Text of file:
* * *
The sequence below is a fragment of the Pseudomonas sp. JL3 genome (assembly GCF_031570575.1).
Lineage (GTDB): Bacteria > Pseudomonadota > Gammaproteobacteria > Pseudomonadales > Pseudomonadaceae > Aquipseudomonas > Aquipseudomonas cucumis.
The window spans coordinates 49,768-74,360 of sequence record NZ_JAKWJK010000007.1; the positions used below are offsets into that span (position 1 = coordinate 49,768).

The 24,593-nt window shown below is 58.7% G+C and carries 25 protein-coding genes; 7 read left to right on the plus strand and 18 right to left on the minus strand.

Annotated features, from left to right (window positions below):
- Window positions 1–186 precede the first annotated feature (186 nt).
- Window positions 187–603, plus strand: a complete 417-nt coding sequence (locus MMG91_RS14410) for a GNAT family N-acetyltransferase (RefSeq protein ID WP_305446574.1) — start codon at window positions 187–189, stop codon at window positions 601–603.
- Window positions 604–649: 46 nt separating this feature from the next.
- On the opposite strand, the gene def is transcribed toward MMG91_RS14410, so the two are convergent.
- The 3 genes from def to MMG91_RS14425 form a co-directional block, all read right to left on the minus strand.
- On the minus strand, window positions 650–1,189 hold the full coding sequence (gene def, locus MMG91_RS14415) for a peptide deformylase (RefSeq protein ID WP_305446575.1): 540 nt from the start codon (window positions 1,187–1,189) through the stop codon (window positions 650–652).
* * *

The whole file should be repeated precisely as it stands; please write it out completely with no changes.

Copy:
The sequence below is a fragment of the Pseudomonas sp. JL3 genome (assembly GCF_031570575.1).
Lineage (GTDB): Bacteria > Pseudomonadota > Gammaproteobacteria > Pseudomonadales > Pseudomonadaceae > Aquipseudomonas > Aquipseudomonas cucumis.
The window spans coordinates 49,768-74,360 of sequence record NZ_JAKWJK010000007.1; the positions used below are offsets into that span (position 1 = coordinate 49,768).

The 24,593-nt window shown below is 58.7% G+C and carries 25 protein-coding genes; 7 read left to right on the plus strand and 18 right to left on the minus strand.

Annotated features, from left to right (window positions below):
- Window positions 1–186 precede the first annotated feature (186 nt).
- Window positions 187–603, plus strand: a complete 417-nt coding sequence (locus MMG91_RS14410) for a GNAT family N-acetyltransferase (RefSeq protein ID WP_305446574.1) — start codon at window positions 187–189, stop codon at window positions 601–603.
- Window positions 604–649: 46 nt separating this feature from the next.
- On the opposite strand, the gene def is transcribed toward MMG91_RS14410, so the two are convergent.
- The 3 genes from def to MMG91_RS14425 form a co-directional block, all read right to left on the minus strand.
- On the minus strand, window positions 650–1,189 hold the full coding sequence (gene def, locus MMG91_RS14415) for a peptide deformylase (RefSeq protein ID WP_305446575.1): 540 nt from the start codon (window positions 1,187–1,189) through the stop codon (window positions 650–652).